Double renaming

Quite often I have to revise old code in IDA Pro. Given its age, it happens almost every time a new feature is added (two exceptions: the bTree and the virtual memory manager are basically the same as about 17 years ago).


One usual approach to is to use grep to find all references to the function or variable of interest and verify the code surrounding each occurrence. While this approach gives very good results, I prefer to not use it. If for some reason I get distracted and forget to revise a couple of locations, a new bug might be added to previously correct code.
There is another technique I use for such code revisions. I temporarily rename the revised object to a new name. For example, I add an underscore to it.
After that I launch make and get a long list of error messages from the compiler. Each location must be revised and corrected before the application can be built. Even if I get interrupted and have to continue tomorrow (or take my vacations), no single occurrence will be missed.
The tedious part of the method is the second renaming: now I revert to the original name and remove the underscores from the code. Sometimes I automate it with the editor’s search/replace command but, however, it is better to be prudent and not to surrender to the temptation of replacing everything at once.
This technique is excellent for global code revisions. There are some limitations, though: it won’t work for virtual or overloaded functions. Maybe this is the reason why you will find so few of them in IDA :)

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7 Responses to Double renaming

  1. This is why I love working with modern Java IDEs: You can search for references to your classes/methods project-wide, and get a complete list, with no omissions or extras. Do C++ IDEs not provide features like this? (Never used one..)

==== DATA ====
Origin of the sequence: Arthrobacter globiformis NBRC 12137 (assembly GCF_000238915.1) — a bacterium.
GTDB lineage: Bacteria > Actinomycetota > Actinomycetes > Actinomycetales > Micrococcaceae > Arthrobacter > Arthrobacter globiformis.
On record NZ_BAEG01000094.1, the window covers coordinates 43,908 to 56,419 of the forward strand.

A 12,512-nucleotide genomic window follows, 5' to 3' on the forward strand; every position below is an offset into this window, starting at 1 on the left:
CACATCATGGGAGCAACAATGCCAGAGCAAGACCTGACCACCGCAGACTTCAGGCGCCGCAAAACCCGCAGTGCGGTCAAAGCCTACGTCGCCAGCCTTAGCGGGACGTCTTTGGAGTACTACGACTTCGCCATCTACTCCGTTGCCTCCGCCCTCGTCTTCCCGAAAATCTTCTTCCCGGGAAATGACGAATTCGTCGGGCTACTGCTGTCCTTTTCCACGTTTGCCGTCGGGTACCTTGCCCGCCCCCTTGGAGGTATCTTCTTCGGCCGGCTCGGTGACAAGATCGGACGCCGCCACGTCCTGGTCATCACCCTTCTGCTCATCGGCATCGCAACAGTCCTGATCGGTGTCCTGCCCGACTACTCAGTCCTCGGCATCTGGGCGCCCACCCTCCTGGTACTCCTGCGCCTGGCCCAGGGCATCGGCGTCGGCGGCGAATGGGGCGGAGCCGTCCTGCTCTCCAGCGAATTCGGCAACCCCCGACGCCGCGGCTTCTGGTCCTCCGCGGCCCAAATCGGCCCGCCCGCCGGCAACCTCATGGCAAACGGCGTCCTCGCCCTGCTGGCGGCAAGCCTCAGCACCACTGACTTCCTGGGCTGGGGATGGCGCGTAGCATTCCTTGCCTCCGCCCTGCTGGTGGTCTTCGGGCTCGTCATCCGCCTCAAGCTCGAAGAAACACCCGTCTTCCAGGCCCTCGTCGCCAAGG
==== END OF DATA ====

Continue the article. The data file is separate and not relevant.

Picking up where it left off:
2. RPS says:

    One reason I love the “Refactor” features of Visual Studio, alas, I don’t think they are available for C/C++ projects.

  3. Mango says:

    Nicholas, some C++ IDEs do have that feature, but that’s no different than the grep method Ilfak mentioned. It has the same problem: if you’re not paying attention, you can skip one on the list. Much better to do the rename thing.

  4. ChoJin says:

    Maybe a stupid idea, but I’ll give it a shot:
    Usually the project is already compiled. If you compiled in debug mode without any inlining or optimizations, a smart tool should be able to read the export table of the object files and therefore know where the variable/function is used. Then, by reading the symbols to know the locations, the tool should be able to automagically rename the calls/uses.
    It is probably less errorprone than a grep and easier to adapt to multiple languages. You are somehow using the compiler as a code parser, and instead of hacking around the compiler’s code, you just read its output: the object files.
    But I’m probably missing something which makes this idea impossible… But I thought it could be interesting to share it, insofar as you probably already have pretty much all the coded needed to try this tool idea :)
    PS: if it works, a freeware would be welcomed ;)

  5. Sirmabus says:

    “grep” is old school, good to see people still know even what it is :-P
    Ahh, the good old days of using grep and QEdit for everying..
    “Multi-Edit” (multiedit.com) has a global rename feature in it.
    I used load all of my project files into MultiEdit temporarily just to rename them.

  6. Raindog says:

    SlickEdit has some basic C++ refactorins, rename is one of them.
    Visual Assist X has actual good C++ refactorings and is a plugin for VS2005.
    Refactor! has some beta C++ refactoring support. It is a plugin for VS2005.
    Ref++ is a C++ refactoring plugin for VS2005
    Xrefactory is a C++ refactoring plugin for emacs.
    I use visual assist x and find it quite helpful. It’s not nearly as powerful as say ReSharper or most Java refactoring utilties though however C++ is infinitely harder to parse correctly than either C# or Java.

  7. Paolo Palumbo says:

    Ilfak, that is a technique I have been using too. However, to ease up the second renaming, I usually change the original name by adding to it a unique, unintelligible prefix, say “axxa_bxxb_cxxc_dxxd_”. After each location has been modified, I can use the “replace all” function of the IDE, as the prefix is for sure not used elsewhere in the code.